Wales had always intrigued me for a number of reasons: the unpronounceable words, the sheep, and the green rolling hills that my parents have talked about since going there themselves a couple decades ago. So Ruth and I had planned to go for the day after our day in Bath, and she picked Rhossili as our destination.
While I haven’t seen the rest of the country, I can’t imagine picking a better introduction than this one. I’ve seen a lot of beaches–and hilly ones, too–but Rhossili was absolutely something else.
Rhossili is located on the southwestern tip of the Gower Peninsula, and its bay is home to–stealing this from the U.K. National Trust–serpents, seascapes and shipwrecks.
How I got there:
Ruth drove us from Bath, which took about 2 hours and change. On the way back, she dropped me at the train station in Cardiff, where I caught the next train back to London.
Some of the drive, around Swansea, was traffic-y and a little difficult to navigate. But after we got through the city, the road to Rhossili was green and gorgeous. There’s something exciting about knowing that you’re driving to the very edge of a land mass; anticipation builds each time you round a curve in the road, wondering whether you’ll finally see the water emerge on the other side.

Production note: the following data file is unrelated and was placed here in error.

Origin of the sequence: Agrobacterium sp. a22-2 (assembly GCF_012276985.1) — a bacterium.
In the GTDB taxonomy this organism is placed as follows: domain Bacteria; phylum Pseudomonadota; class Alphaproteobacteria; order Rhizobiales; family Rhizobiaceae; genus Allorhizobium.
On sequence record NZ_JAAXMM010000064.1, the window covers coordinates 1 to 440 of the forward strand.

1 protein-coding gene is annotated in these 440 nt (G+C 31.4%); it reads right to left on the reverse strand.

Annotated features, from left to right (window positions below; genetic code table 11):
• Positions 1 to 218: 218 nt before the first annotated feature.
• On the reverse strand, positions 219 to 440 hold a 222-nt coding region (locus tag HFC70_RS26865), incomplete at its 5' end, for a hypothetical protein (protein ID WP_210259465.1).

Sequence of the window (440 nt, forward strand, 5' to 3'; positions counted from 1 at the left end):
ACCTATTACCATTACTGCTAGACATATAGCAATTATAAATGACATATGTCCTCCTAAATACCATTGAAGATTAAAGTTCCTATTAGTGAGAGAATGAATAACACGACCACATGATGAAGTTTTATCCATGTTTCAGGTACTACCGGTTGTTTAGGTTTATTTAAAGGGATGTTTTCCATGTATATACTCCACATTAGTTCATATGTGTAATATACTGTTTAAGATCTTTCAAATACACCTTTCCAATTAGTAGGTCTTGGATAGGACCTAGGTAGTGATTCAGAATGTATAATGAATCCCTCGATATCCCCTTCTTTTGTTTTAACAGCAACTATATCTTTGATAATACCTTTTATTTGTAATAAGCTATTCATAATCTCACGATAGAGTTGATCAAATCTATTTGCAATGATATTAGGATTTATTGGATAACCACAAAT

What I did:
First thing: marvel. I’ll let the photos do the talking. (Warning: There are a lot of sheep in this section.)
The “serpents” part of the Rhossili equation is Worm’s Head, a small, dragon-shaped tidal island that juts into the bay. We walked down in that direction, but unfortunately, we had already missed the daily window when the tide is low enough to cross over to the island and back. Instead, we walked down to some volcanic rocks, climbing around and checking out the myriad mollusks that clung to them.
As anyone who’s been to the U.K. knows, weather changes quickly, so when we felt the rain start to come down, we headed back up to wait it out next to the rangers’ outpost. The beach, just a few minutes’ walk away, saw sun the whole time.
Later, we walked down to the beach itself to explore the shipwreck–which before long was lost to the tide–and walk down the coast.
There were kids playing in the water, but my calculations, it was WAY too cold for swimming. I guess with the unpredictable weather there, you have to take what you can get, but I was pretty content to hang out on the sand.
Where I ate:
We got lunch at the Worm’s Head Hotel, mostly because of that. view.
Later, the signage at Joe’s convinced us to come in for ice cream. After all, we couldn’t risk missing an “absolute must.”
Joe’s lived up to its billing, and in addition to ice cream, I picked up a package of Welsh cakes, which are flat, griddle-baked breads with fruit (raisins, in my case). They had the consistency of the best scones ever, but they were somehow even more dense and amazing. Way to go, Joe’s.
What I missed:
The rest of Wales. Can’t wait to get back to this incredible corner of the world.